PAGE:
Pretty harsh feedback, certainly not very nice, but it was honest. Looking back, I realize two important things. One, she was telling me what I needed to hear. Two, if she didn’t care, she wouldn’t have bothered asking for the first drafts.

Dealing with critique is one of the toughest skills to acquire as a writer. Our writing, after all, is something that is very personal and, often, the result of a lot of hard work. But the writing is the easy part.

Handling critique happens in three steps. The first thing you need to be able to do is share your writing. The person with whom you are sharing will critique it. Receiving the critique is your next challenge. Even harder is accepting it.

Step One—Sharing your work

Before you can receive critique you first must share your work. For even experienced writers, this is perhaps the hardest step. Maya Angelou said, “I have written eleven books but each time I think, ‘Uh-oh, they’re going to find me out now. I’ve run a game on everybody and they’re going to find me out.'” That fear is quite normal and it’s a tough fear to overcome.

It’s like undressing in front of someone for the very first time. They’re similar in that you first worry if your audience is going to like what they see. You worry that they’re going to notice those little flaws—that your sentences wobble like your knobby knees and your dialogue drags like your saggy bottom. You get past that only to worry that your audience will tell you what they don’t like and that can be the most devastating of all.

Make it easy on yourself. Find someone you trust. If you trust this person, you will know that they have your best interests in mind. This person will tell you what you need to hear and they will be honest with you. You will feel comfortable with them and when it comes time to share your writing, you won’t be able to get it to them fast enough.

The Second Step—Accepting the critique

When you receive critique on your work, it’s hard not to take it personally. This is your writing after all, something that you invested a lot of time and effort into. It is a reflection of you, your exposed, naked body. So when someone critiques it, we really feel their words.

In an ideal world, every word that we write would be perfect. Sentences would be flawless, paragraphs immaculate. Our readers would fall at our feet, utter words of awe.

There are writing sites out there that promote this kind of atmosphere and they are often successful. After all, who doesn’t like to receive constant praise? UPOP (Unqualified Praise Only Please) is nice—it helps to fluff the ego and makes you WANT to write—and any writer can accept that kind of praise quite easily. But it’s not critique and it won’t help you improve as a writer. It’s someone telling you that you’re not fat when even you know you could shed a few pounds.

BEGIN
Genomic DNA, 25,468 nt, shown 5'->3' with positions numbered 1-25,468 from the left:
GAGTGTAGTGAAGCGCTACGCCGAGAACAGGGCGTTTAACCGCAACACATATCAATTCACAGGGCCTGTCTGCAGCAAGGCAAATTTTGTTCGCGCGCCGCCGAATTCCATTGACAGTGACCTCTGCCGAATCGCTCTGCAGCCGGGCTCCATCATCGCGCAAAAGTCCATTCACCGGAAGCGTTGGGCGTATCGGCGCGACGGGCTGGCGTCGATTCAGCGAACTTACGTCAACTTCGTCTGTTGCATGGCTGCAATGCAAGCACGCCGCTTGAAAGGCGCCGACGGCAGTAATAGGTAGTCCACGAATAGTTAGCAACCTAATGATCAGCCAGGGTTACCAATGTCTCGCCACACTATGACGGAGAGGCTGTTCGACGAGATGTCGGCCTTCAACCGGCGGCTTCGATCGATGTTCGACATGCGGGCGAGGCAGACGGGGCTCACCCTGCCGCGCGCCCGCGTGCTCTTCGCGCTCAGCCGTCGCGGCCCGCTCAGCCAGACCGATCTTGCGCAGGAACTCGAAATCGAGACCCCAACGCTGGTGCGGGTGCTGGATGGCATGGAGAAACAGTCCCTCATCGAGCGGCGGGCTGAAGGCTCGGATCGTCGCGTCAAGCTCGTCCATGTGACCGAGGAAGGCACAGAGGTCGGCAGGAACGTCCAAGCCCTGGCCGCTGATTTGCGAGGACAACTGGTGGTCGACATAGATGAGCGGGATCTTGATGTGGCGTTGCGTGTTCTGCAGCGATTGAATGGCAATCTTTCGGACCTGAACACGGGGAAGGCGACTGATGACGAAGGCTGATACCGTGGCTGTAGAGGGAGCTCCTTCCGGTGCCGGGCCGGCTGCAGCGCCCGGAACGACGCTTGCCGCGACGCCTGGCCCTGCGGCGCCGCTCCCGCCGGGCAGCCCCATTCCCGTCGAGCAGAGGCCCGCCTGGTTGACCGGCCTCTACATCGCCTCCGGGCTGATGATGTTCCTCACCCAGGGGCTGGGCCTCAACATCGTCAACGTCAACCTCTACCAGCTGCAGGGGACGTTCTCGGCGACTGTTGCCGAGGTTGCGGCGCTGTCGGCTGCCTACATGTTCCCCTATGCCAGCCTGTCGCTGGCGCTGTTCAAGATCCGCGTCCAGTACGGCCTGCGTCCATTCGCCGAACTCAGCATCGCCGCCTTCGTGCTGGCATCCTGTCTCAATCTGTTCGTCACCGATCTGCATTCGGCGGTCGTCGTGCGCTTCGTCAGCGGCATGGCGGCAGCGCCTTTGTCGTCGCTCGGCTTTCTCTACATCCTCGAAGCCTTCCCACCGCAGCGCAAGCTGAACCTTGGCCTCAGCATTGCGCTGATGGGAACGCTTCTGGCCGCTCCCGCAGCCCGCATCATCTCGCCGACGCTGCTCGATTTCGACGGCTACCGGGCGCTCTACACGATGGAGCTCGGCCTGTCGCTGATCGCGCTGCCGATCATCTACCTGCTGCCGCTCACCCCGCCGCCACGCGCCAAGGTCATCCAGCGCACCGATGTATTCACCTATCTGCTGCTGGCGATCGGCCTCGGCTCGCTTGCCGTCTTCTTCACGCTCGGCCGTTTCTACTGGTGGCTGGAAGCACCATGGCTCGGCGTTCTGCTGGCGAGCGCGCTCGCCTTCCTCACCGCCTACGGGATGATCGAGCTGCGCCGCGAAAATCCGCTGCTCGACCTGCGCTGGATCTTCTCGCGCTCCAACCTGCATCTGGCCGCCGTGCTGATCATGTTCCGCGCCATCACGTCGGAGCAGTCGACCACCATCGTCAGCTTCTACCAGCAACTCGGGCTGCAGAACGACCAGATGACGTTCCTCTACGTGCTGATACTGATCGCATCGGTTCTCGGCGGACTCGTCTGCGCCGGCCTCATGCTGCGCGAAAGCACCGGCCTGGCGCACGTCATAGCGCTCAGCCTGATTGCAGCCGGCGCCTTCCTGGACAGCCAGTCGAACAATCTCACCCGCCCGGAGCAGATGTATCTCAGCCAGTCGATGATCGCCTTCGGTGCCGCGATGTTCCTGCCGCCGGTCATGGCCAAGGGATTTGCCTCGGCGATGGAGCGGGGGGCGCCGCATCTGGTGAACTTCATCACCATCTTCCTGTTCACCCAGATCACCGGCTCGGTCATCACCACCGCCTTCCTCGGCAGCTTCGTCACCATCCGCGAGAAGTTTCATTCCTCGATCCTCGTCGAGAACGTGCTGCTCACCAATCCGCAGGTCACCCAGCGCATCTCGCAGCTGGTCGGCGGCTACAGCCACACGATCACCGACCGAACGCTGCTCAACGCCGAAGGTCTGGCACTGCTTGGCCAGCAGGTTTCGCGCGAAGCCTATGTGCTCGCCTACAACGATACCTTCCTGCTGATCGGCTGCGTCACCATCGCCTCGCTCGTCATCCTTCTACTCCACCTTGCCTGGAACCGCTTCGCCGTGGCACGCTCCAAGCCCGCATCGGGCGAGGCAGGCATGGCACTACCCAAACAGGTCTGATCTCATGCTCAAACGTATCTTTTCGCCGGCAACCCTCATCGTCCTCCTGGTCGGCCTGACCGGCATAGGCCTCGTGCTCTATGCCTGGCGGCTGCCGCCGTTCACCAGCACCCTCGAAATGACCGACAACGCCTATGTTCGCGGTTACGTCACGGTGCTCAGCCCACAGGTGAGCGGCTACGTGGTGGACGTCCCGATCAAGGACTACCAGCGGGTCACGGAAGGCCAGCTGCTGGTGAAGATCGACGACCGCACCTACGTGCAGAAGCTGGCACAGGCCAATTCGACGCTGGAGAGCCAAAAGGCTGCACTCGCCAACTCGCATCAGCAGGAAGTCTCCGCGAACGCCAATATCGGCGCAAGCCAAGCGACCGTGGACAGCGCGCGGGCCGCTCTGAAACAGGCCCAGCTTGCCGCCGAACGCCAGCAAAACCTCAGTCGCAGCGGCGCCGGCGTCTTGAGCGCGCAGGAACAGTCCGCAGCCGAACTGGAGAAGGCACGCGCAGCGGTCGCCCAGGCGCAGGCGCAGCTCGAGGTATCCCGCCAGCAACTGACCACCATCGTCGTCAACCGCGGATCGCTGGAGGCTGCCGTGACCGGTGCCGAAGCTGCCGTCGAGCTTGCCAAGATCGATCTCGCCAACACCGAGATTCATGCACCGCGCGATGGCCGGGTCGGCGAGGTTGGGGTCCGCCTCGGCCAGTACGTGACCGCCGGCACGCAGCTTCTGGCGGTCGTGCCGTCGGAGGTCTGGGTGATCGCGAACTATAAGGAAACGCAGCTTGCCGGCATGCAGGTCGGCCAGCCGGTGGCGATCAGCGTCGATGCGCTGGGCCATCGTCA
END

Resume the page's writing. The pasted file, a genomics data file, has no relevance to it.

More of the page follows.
The opposite of UPOP is ROTC (Raked Over The Coals) critique, a brutal massacre of your writing. It’s the person who has an ego the size of Texas and who thinks that any writing but theirs is a waste of time and paper. This person could say things like, “You’re such a dumbass, you shouldn’t be ALLOWED to own a pen and paper.” When you start to cry, they tell you to quit blubbering and stop writing while you’re ahead. I’m sure there are people out there who are like that; fortunately, I’ve had the good luck not to run into them. Hopefully, you won’t either. But if you do, don’t feel like you have to put up with their abuse. According to Anne Lamott in her book Bird by Bird, “No one should talk to you like this. If you write a long piece, and it is your first, and you are wondering if it’s publishable, and it isn’t, even by a long shot, someone should be able to tell you this in a way that is gentle yet not patronizing. So that you are encouraged—maybe not to pursue publication, but to pursue writing.”

This brings us to the third kind of critique, which we need as writers who want to succeed: Nit Picky Critique, or NPC. We need someone to take an objective look at our work and point out what’s good and what’s not so good. They’ll point out character inconsistencies, inaccurate details of your setting, comma usage that is embarrassing to watch. They might growl at you when you mix up “its” and “it’s”. They might be so blunt as to say, “Sorry. Nope. Doesn’t work.”